First-hand observation and police reports testify to the contrary. Dutch officials are calling this week’s events the worst hooliganism in Holland in recent memory. Even an extreme--by Dutch standards--show of force failed to provide adequate deterrent for much of the fighting.


After Tuesday night’s skirmishes in Amsterdam, for example, police patrols were intensified. Special riot police were deployed throughout the central train station, which, often in the past, has served as both hotel for broke hooligans and a nexus for clashing battle lines. Blue-uniformed, jack-booted officers were outfitted in bulletproof vests and full body padding, including pads on their hands and knuckles.

These elite forces were also equipped with holstered handguns, a rarity in this nation.

Mounted police patrolled the main shopping streets, while heavily armored police vans were parked at one-block intervals on Wednesday.

In the face of both daylight and armed police, the outnumbered English fans--largely young men with closely cropped hair and the names of their favorite English league teams tattooed on their lips--were content to sit at sidewalk cafes, drink beer and taunt the police and heckle passersby.

An eight-person contingent of U.S. security experts has been on hand to observe the security measures in preparation for next summer’s World Cup in the United States. Organizing committee officials are aware of the United States’ inexperience in sports-related violence.

In a Rotterdam news conference Wednesday, the American officials said that they are confident that any similar incidents at the 1994 World Cup would be quickly brought under control.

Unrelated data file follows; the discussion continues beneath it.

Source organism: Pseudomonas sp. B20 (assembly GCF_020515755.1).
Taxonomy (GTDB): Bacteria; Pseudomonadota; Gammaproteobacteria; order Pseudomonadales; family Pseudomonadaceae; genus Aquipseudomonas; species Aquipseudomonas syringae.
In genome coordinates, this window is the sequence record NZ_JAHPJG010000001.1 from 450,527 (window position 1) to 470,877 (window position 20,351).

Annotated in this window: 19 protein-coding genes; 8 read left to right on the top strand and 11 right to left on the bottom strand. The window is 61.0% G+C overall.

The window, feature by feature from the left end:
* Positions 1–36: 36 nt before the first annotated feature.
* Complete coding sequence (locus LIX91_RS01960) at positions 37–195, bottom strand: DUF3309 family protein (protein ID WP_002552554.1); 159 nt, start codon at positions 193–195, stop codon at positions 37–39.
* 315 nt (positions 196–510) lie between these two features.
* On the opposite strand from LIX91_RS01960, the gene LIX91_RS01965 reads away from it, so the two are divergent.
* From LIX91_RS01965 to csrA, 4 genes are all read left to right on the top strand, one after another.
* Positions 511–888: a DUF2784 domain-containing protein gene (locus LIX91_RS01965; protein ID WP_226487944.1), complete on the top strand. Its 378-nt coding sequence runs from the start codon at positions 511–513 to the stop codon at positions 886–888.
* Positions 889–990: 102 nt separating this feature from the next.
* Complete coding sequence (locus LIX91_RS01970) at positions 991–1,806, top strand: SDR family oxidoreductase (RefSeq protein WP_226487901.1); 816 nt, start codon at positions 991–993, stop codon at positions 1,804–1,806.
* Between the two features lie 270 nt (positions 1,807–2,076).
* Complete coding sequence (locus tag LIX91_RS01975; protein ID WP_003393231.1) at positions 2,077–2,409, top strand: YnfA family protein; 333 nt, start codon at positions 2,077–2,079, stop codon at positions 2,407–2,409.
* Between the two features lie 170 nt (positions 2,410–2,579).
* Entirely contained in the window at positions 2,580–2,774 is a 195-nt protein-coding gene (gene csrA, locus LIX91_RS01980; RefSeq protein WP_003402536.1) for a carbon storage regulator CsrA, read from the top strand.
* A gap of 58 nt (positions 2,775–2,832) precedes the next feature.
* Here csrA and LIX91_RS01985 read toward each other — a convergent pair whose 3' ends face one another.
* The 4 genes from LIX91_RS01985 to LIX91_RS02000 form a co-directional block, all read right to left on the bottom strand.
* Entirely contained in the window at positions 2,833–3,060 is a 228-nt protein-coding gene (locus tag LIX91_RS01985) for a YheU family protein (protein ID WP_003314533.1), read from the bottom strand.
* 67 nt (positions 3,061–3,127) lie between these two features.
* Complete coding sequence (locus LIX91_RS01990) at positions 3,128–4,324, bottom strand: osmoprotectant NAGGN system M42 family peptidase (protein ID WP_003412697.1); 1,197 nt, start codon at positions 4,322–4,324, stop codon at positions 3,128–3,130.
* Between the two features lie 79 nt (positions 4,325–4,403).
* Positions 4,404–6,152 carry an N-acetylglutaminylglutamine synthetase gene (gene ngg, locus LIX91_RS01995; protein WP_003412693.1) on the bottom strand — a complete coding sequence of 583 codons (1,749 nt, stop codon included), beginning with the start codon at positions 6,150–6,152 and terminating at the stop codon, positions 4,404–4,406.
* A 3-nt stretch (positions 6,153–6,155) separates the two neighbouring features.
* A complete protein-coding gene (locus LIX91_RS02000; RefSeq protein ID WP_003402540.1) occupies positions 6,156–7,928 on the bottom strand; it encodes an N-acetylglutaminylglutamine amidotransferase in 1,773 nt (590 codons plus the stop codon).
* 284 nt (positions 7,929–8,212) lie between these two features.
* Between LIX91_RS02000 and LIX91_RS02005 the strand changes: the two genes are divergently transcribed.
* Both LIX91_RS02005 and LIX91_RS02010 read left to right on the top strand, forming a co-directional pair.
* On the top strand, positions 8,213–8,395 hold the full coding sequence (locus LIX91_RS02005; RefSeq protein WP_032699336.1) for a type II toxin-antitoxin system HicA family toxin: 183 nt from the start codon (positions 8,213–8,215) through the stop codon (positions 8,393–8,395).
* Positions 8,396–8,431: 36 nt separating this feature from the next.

“There has been a lot of training to deal with civil insurrections around the country, and I do not think there will be a problem dealing with this,” said Barry King of the Los Angeles County Sheriff’s Dept.


But police officials here are skeptical.

“The point is that the Americans don’t actually know what they are talking about,” said Rotterdam police spokesman Peter van Zunderd. “They have absolutely no experience with these sorts of situations because sports in America is, for the most part, a huge family party.”

Rotterdam police are well-acquainted with hooliganism. Feyenoord Stadium is considered one of Europe’s most secure venues, and the Dutch police are respected for their ability to anticipate trouble and contain damage.

Special squads patrolled trains traveling to Rotterdam. One late afternoon train from Amsterdam was already crowded with commuters and prepared to leave the station when a crush of English fans boarded without tickets.

The fans stood in the aisles and squatted on the edge of seats during the one-hour trip and sang soccer songs, shouted out windows at each station stop and generally terrorized passengers who had the bad judgment to make eye contact.

The train’s conductor, who had started to make his way through the length of the train to collect tickets, abandoned that in the face of clogged aisles and hurled abuse.